Articles for ITS market Overview of the Quasi-Zenith Satellite System (QZSS) and advancements toward full-scale practical use including the Tokyo Olympic Games - G-space EXPO 2016 report -

 G-space EXPO and Quasi-Zenith Satellite System (QZSS)

The G-space EXPO 2016 was held November 24 - 26, 2016 at the National Museum of Emerging Science and Innovation. G-space is a generic term for utilizing highly geospatial information. The G-space EXPO is held to highlight and publicize activities and various symposiums, mainly comprised of related companies and administrative agencies.

The background is related to the practical application of the Quasi-Zenith Satellites System (QZSS) in 2018 and promoted by the Japanese government. QZSS is one of the Japanese space strategies decided by the Cabinet in September of 2011. It is a system that complements the United States GPS (Global Positioning System). Currently "MICHIBIKI", the first QZSS satellite is in orbit for demonstration experiments and in 2017 three more aircraft will be launched. For the time being it will be operated as a four-body system. If additional funding can be secured and positive results are achieved with the 4-satellite system there is a possibility that three more satellites will be launched for a total of a seven satellite system.

 Technological innovation and popularization of satellite positioning

Regarding GPS, in 1994 President Bill Clinton signed a bill to open a portion of radio waves emitted from the GPS system. The US Air Force allowed access and managed these signals to the private sector. Along with this private companies started innovating and satellite positioning technology rapidly advanced.

Included among them since the mid 1990's are companies in Japan. In-vehicle car navigation has become widespread and GPS has become commonplace. Also starting in 2000 mobile phones were equipped with GPS functions. Soon after smart phones emerged and the necessity of GPS for maps, etc. became necessary.

Although the spread of GPS has advanced, in Japan there are circumstances that limit the reception of GPS. This includes mountains where there are many forests throughout the countryside and the central part where there are many high-rise buildings. GPS needs to receive signals from at least four satellites for three-dimensional positioning and at least three satellites for two-dimensional positioning. Also in order to improve the positioning accuracy, it is desirable that those satellites are scattered in a wider area in the sky.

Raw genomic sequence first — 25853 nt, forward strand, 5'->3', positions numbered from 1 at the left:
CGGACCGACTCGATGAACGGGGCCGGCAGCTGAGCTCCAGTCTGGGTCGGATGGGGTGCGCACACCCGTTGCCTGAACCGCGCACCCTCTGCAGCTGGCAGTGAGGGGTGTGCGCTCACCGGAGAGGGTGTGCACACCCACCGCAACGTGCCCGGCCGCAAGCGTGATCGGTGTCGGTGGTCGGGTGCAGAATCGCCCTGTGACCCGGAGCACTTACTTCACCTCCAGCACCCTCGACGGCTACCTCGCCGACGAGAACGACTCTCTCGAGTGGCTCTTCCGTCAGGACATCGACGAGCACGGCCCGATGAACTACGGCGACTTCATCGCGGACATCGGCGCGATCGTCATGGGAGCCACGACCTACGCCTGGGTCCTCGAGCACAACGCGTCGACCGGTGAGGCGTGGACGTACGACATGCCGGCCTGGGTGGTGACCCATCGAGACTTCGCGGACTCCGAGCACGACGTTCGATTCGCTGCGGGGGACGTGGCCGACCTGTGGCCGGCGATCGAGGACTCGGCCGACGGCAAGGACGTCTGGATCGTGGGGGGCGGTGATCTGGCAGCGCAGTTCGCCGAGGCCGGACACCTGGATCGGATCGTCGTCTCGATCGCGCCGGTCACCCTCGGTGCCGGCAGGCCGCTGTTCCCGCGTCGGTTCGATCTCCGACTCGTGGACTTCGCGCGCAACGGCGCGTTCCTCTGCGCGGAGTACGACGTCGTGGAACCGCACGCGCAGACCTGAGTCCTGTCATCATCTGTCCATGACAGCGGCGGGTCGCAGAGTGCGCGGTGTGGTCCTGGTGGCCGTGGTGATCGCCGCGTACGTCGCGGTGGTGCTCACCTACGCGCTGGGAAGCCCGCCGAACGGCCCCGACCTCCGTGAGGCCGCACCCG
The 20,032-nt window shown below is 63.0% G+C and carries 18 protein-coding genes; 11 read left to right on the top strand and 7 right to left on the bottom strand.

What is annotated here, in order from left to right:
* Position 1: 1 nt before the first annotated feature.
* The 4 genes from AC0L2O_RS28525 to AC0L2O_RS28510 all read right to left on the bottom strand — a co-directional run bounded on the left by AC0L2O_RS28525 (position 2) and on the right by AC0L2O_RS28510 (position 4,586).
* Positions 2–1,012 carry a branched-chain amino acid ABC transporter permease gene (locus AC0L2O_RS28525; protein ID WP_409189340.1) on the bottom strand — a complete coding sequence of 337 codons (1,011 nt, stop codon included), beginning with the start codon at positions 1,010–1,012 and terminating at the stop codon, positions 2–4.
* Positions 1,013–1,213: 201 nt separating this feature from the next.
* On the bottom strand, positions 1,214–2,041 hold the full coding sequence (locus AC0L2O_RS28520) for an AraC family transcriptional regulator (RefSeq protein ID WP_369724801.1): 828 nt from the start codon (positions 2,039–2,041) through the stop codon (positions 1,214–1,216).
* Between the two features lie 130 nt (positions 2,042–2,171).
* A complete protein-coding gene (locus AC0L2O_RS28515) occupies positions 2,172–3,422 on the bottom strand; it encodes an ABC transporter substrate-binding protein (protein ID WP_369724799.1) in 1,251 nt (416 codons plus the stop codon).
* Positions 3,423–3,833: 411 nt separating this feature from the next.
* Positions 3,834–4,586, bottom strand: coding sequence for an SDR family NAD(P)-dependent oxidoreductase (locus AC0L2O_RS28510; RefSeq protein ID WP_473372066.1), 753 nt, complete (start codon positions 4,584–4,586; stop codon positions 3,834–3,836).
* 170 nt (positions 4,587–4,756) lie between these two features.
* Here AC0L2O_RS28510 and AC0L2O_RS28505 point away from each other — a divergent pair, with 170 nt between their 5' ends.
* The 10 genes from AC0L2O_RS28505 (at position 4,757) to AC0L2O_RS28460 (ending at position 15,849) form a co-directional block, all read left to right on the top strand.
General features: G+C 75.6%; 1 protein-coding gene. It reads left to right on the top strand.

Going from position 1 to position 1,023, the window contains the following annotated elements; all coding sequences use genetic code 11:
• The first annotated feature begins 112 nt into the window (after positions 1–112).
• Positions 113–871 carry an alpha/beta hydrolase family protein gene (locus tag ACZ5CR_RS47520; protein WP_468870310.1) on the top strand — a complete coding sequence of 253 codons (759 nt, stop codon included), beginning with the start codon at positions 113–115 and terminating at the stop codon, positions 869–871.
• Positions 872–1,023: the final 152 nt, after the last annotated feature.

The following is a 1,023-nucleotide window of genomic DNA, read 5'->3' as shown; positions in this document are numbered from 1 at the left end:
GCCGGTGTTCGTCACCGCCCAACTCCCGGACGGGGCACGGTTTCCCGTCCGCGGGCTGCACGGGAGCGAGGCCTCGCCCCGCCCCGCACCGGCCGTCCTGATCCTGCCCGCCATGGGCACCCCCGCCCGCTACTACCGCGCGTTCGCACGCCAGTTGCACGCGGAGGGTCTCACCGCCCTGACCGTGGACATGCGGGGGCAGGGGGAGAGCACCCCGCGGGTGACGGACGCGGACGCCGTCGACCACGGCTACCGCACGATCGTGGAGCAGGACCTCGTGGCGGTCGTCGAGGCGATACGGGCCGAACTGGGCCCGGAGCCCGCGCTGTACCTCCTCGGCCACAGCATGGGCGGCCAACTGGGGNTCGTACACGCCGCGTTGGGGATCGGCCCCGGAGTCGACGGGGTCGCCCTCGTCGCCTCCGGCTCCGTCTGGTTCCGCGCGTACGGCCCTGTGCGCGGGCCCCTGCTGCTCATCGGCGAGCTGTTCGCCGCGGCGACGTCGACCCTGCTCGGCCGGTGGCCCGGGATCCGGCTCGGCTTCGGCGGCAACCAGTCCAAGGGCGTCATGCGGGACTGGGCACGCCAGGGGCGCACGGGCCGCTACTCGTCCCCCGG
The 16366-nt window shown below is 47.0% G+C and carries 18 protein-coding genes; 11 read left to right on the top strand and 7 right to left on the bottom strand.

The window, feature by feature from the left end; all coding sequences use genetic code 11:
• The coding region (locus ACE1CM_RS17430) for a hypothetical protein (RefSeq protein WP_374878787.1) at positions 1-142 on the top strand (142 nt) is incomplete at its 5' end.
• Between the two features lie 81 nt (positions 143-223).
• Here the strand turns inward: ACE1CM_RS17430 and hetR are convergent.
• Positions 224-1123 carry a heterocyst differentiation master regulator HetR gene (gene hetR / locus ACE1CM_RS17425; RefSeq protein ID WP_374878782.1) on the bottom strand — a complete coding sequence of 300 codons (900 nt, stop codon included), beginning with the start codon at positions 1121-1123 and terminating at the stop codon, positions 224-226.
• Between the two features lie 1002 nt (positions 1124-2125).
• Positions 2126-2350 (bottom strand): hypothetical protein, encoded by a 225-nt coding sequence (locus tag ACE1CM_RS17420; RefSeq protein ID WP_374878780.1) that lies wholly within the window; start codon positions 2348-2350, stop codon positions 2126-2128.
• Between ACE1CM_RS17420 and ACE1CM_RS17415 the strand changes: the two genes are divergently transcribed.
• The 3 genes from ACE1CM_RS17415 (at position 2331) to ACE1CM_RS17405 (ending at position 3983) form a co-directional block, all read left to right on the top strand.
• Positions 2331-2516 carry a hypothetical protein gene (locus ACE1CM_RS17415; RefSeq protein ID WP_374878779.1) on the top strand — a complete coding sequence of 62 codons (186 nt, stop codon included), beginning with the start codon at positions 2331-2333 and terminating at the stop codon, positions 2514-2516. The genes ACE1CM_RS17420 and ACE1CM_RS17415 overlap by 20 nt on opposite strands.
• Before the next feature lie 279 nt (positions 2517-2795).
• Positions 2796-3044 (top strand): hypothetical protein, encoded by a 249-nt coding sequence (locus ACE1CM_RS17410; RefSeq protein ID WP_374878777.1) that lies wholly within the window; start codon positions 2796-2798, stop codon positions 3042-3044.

Due to these circumstances Japanese satellite engineers created a system where at least one satellite is located "almost directly above" Japan. This was called "Quasi-Zenith". Always having one Quasi-Zenith satellite above with three GPS satellites provides three dimensional satellite positioning. Also unlike the GPS L1 frequency which provides free access, the Quasi-Zenith satellite can also incorporate Japan specific services into various signals.

 Operation of the QZSS and expectations for Japan's original service

The Quasi-Zenith Satellite is actually operated by NEC Corporation (NEC) and Mitsubishi Electric Corporation via the Quasi-Zenith Satellite System Service Co., Ltd. using the Cabinet Office's space strategy as the base.
NEC developed the comprehensive system design and verification, and operates QZSS. NEC also collaborates with Mitsubishi Electric for maintenance and maintenance of ground facilities. Apart from this flow Mitsubishi Electric maintains the satellite under the government project.

Next, I will introduce technical details of QZSS.
Four planes will be operated for the moment, three of which will span the sky from Japan to above Australia and orbit in a figure 8. Each of the three satellites will have an angle of attack of more than 20 degrees for 16 hours and stay visible in Japan for 8 hours. In other words, there are three satellites in total and at least one satellite will stay at the Quasi-Zenith in Japan every 24 hours for an 8 hour period.